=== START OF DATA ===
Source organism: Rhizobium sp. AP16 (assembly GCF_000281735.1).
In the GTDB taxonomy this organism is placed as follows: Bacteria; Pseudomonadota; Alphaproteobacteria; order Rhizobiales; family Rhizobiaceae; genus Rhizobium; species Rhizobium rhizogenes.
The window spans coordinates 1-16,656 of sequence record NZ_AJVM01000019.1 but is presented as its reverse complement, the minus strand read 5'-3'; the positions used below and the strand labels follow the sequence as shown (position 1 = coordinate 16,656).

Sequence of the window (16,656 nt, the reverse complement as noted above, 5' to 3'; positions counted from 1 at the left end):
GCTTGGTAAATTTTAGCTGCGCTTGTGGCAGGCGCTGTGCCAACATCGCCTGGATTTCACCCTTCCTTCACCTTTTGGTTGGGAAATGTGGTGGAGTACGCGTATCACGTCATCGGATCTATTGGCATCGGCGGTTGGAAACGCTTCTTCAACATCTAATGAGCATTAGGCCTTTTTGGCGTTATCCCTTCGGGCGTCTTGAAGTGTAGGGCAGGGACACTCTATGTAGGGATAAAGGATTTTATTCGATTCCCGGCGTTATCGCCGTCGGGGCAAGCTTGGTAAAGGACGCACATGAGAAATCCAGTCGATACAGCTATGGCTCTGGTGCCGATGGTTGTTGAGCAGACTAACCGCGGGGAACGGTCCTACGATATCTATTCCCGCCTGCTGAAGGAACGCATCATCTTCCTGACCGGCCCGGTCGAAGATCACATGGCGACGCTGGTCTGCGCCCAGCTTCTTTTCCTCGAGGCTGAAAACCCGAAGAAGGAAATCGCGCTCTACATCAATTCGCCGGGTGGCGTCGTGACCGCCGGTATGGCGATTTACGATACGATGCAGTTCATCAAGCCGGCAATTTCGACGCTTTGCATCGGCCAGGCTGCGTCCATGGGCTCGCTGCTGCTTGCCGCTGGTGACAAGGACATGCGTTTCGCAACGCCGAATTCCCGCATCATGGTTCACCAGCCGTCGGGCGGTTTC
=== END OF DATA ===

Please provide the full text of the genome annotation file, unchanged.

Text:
Source organism: Rhizobium sp. AP16 (assembly GCF_000281735.1).
In the GTDB taxonomy this organism is placed as follows: Bacteria; Pseudomonadota; Alphaproteobacteria; order Rhizobiales; family Rhizobiaceae; genus Rhizobium; species Rhizobium rhizogenes.
The window spans coordinates 1-16,656 of sequence record NZ_AJVM01000019.1 but is presented as its reverse complement, the minus strand read 5'-3'; the positions used below and the strand labels follow the sequence as shown (position 1 = coordinate 16,656).

Sequence of the window (16,656 nt, the reverse complement as noted above, 5' to 3'; positions counted from 1 at the left end):
GCTTGGTAAATTTTAGCTGCGCTTGTGGCAGGCGCTGTGCCAACATCGCCTGGATTTCACCCTTCCTTCACCTTTTGGTTGGGAAATGTGGTGGAGTACGCGTATCACGTCATCGGATCTATTGGCATCGGCGGTTGGAAACGCTTCTTCAACATCTAATGAGCATTAGGCCTTTTTGGCGTTATCCCTTCGGGCGTCTTGAAGTGTAGGGCAGGGACACTCTATGTAGGGATAAAGGATTTTATTCGATTCCCGGCGTTATCGCCGTCGGGGCAAGCTTGGTAAAGGACGCACATGAGAAATCCAGTCGATACAGCTATGGCTCTGGTGCCGATGGTTGTTGAGCAGACTAACCGCGGGGAACGGTCCTACGATATCTATTCCCGCCTGCTGAAGGAACGCATCATCTTCCTGACCGGCCCGGTCGAAGATCACATGGCGACGCTGGTCTGCGCCCAGCTTCTTTTCCTCGAGGCTGAAAACCCGAAGAAGGAAATCGCGCTCTACATCAATTCGCCGGGTGGCGTCGTGACCGCCGGTATGGCGATTTACGATACGATGCAGTTCATCAAGCCGGCAATTTCGACGCTTTGCATCGGCCAGGCTGCGTCCATGGGCTCGCTGCTGCTTGCCGCTGGTGACAAGGACATGCGTTTCGCAACGCCGAATTCCCGCATCATGGTTCACCAGCCGTCGGGCGGTTTC